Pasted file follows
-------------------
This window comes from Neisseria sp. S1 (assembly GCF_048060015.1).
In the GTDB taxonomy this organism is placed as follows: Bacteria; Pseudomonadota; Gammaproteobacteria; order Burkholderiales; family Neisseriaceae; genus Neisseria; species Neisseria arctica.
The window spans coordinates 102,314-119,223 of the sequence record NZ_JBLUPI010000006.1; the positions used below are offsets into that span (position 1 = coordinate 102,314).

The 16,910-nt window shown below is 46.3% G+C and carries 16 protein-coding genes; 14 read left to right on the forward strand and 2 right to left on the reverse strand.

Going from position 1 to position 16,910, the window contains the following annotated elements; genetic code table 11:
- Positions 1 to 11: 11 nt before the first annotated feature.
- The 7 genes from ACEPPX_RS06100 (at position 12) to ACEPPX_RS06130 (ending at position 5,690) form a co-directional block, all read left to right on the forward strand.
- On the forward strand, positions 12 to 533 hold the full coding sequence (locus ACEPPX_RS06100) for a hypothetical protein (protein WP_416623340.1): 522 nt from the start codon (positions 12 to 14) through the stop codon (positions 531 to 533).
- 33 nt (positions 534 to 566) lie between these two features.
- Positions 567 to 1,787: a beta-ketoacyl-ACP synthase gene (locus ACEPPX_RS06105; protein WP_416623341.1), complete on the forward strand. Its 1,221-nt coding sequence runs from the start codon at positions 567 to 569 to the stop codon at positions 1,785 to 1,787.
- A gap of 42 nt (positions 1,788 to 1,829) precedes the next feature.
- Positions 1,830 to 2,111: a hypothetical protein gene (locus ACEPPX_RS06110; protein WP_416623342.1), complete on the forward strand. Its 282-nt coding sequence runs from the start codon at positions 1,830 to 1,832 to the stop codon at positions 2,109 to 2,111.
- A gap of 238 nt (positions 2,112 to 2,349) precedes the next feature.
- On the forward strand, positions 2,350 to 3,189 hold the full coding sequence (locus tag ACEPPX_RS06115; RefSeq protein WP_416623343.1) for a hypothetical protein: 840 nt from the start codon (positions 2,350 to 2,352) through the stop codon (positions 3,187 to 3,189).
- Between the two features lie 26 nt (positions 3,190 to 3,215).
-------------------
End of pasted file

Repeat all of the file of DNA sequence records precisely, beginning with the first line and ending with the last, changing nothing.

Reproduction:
This window comes from Neisseria sp. S1 (assembly GCF_048060015.1).
In the GTDB taxonomy this organism is placed as follows: Bacteria; Pseudomonadota; Gammaproteobacteria; order Burkholderiales; family Neisseriaceae; genus Neisseria; species Neisseria arctica.
The window spans coordinates 102,314-119,223 of the sequence record NZ_JBLUPI010000006.1; the positions used below are offsets into that span (position 1 = coordinate 102,314).

The 16,910-nt window shown below is 46.3% G+C and carries 16 protein-coding genes; 14 read left to right on the forward strand and 2 right to left on the reverse strand.

Going from position 1 to position 16,910, the window contains the following annotated elements; genetic code table 11:
- Positions 1 to 11: 11 nt before the first annotated feature.
- The 7 genes from ACEPPX_RS06100 (at position 12) to ACEPPX_RS06130 (ending at position 5,690) form a co-directional block, all read left to right on the forward strand.
- On the forward strand, positions 12 to 533 hold the full coding sequence (locus ACEPPX_RS06100) for a hypothetical protein (protein WP_416623340.1): 522 nt from the start codon (positions 12 to 14) through the stop codon (positions 531 to 533).
- 33 nt (positions 534 to 566) lie between these two features.
- Positions 567 to 1,787: a beta-ketoacyl-ACP synthase gene (locus ACEPPX_RS06105; protein WP_416623341.1), complete on the forward strand. Its 1,221-nt coding sequence runs from the start codon at positions 567 to 569 to the stop codon at positions 1,785 to 1,787.
- A gap of 42 nt (positions 1,788 to 1,829) precedes the next feature.
- Positions 1,830 to 2,111: a hypothetical protein gene (locus ACEPPX_RS06110; protein WP_416623342.1), complete on the forward strand. Its 282-nt coding sequence runs from the start codon at positions 1,830 to 1,832 to the stop codon at positions 2,109 to 2,111.
- A gap of 238 nt (positions 2,112 to 2,349) precedes the next feature.
- On the forward strand, positions 2,350 to 3,189 hold the full coding sequence (locus tag ACEPPX_RS06115; RefSeq protein WP_416623343.1) for a hypothetical protein: 840 nt from the start codon (positions 2,350 to 2,352) through the stop codon (positions 3,187 to 3,189).
- Between the two features lie 26 nt (positions 3,190 to 3,215).